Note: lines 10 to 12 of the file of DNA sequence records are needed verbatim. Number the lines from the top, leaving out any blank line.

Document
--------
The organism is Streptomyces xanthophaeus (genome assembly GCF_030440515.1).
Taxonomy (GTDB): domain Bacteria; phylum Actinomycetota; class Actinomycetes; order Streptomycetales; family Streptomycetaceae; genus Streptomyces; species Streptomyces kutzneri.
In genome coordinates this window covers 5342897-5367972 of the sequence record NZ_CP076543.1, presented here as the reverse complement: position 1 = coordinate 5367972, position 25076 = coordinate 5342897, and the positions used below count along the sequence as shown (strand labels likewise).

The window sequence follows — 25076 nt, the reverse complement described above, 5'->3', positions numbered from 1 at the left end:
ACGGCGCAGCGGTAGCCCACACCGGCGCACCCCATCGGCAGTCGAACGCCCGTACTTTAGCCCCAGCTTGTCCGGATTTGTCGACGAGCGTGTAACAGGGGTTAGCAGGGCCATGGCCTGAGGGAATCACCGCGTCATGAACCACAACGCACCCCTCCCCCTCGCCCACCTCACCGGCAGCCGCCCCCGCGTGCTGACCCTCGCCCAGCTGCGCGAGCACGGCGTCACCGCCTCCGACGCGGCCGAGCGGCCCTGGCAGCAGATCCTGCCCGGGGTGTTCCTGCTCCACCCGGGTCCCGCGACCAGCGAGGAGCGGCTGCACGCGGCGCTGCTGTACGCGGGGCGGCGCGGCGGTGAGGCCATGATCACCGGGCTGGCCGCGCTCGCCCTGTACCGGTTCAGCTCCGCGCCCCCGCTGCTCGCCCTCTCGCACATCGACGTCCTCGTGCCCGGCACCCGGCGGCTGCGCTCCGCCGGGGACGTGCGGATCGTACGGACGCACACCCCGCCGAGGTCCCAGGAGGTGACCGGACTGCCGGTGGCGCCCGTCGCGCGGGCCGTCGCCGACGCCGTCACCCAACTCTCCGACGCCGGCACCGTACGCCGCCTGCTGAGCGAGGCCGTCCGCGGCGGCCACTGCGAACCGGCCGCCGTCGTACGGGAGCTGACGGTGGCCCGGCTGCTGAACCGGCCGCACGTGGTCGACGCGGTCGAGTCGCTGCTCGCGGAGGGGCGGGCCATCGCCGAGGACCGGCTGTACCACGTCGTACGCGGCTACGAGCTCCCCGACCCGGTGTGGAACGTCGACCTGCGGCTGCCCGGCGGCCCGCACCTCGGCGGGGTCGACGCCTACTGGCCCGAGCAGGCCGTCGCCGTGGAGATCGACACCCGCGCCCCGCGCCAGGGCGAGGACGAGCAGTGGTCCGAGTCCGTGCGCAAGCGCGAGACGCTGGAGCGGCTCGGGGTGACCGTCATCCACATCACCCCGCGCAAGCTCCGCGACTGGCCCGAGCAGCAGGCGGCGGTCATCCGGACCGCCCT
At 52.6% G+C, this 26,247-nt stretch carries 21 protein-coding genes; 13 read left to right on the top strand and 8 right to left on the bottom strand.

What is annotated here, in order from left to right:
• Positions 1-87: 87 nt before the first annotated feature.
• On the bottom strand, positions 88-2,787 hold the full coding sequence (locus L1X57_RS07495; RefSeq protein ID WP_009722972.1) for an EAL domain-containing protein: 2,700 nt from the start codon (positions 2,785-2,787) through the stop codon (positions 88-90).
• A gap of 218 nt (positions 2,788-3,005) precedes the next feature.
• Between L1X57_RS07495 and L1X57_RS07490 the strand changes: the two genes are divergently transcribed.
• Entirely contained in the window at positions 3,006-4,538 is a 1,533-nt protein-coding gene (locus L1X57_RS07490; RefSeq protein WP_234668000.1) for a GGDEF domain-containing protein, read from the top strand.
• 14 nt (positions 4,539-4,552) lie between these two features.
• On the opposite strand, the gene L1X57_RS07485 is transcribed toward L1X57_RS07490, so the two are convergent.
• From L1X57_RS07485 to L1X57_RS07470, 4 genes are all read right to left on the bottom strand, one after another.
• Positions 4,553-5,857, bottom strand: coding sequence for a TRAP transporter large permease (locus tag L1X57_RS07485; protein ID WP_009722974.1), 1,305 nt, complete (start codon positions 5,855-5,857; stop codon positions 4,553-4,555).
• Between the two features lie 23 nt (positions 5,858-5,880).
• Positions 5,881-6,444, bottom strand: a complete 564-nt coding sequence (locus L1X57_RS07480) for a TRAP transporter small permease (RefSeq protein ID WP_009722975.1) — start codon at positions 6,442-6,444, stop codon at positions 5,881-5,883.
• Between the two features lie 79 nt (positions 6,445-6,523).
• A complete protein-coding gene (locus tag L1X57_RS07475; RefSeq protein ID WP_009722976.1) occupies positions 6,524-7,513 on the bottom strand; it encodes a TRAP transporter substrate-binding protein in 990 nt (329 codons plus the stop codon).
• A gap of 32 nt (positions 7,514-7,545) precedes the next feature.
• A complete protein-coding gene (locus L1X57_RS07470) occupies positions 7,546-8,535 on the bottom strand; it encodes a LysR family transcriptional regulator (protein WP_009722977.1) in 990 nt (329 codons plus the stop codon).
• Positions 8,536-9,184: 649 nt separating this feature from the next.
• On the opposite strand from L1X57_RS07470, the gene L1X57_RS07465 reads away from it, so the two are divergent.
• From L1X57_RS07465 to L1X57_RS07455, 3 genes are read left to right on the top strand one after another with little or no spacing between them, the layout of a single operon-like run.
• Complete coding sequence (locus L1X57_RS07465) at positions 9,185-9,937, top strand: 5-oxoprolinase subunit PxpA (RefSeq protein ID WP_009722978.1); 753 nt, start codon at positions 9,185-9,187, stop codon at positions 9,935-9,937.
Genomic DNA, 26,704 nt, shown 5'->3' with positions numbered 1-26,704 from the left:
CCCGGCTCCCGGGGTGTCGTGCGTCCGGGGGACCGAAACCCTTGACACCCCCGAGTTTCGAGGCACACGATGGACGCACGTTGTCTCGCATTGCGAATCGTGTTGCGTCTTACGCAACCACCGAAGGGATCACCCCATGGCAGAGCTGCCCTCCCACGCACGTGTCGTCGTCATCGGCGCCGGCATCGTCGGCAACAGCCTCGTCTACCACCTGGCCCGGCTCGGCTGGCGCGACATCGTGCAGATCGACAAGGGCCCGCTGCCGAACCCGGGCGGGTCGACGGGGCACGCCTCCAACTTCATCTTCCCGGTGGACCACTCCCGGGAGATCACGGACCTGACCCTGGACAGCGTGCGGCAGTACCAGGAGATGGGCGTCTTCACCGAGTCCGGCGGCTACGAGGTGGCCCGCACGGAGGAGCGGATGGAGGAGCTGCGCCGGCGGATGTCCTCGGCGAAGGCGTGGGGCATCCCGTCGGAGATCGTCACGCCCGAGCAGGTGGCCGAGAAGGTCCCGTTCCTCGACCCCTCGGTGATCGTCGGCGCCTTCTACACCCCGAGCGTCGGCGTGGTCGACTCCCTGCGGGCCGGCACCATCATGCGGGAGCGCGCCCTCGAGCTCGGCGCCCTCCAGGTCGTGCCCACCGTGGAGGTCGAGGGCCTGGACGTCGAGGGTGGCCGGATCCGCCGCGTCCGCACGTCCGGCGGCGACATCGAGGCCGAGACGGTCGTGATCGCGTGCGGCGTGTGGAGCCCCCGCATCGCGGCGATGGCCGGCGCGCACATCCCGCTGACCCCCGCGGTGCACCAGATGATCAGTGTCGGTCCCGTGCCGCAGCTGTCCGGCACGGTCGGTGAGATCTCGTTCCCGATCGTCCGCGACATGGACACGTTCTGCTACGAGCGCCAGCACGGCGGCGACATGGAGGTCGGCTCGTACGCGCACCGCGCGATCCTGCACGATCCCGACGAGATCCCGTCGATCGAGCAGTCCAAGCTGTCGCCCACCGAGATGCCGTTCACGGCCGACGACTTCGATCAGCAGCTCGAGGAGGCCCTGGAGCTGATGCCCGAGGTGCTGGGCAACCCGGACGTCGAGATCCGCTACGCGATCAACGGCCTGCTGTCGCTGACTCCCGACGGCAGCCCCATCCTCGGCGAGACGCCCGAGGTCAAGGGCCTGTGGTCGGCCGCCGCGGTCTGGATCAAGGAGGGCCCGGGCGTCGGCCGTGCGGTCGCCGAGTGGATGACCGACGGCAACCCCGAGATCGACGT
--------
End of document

• A gap of 218 nt (positions 2,788-3,005) precedes the next feature.
• Between L1X57_RS07495 and L1X57_RS07490 the strand changes: the two genes are divergently transcribed.
• Entirely contained in the window at positions 3,006-4,538 is a 1,533-nt protein-coding gene (locus L1X57_RS07490; RefSeq protein WP_234668000.1) for a GGDEF domain-containing protein, read from the top strand.